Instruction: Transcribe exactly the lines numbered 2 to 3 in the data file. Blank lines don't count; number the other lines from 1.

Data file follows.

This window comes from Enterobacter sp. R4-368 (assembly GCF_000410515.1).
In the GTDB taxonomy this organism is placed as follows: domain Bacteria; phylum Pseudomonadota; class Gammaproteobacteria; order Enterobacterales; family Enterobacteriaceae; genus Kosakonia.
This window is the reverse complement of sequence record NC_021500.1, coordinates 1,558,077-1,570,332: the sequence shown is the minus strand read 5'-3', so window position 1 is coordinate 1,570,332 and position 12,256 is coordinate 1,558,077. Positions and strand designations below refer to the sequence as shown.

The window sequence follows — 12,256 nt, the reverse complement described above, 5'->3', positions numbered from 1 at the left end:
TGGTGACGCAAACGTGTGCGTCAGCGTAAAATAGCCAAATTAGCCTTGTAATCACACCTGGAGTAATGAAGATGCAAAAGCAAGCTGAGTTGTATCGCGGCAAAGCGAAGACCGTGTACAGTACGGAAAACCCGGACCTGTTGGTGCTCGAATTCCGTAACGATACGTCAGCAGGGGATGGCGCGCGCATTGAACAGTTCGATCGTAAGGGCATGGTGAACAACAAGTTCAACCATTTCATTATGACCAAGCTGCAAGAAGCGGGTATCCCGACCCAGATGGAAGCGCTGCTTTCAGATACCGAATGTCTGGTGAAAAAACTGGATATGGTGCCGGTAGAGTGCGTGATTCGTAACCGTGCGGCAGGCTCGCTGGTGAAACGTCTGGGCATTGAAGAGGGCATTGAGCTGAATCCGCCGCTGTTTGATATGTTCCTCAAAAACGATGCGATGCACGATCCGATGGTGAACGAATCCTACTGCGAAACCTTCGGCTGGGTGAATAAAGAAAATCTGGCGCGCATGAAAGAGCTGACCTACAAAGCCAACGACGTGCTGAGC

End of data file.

In the GTDB taxonomy this organism is placed as follows: domain Bacteria; phylum Pseudomonadota; class Gammaproteobacteria; order Enterobacterales; family Enterobacteriaceae; genus Kosakonia.
This window is the reverse complement of sequence record NC_021500.1, coordinates 1,558,077-1,570,332: the sequence shown is the minus strand read 5'-3', so window position 1 is coordinate 1,570,332 and position 12,256 is coordinate 1,558,077. Positions and strand designations below refer to the sequence as shown.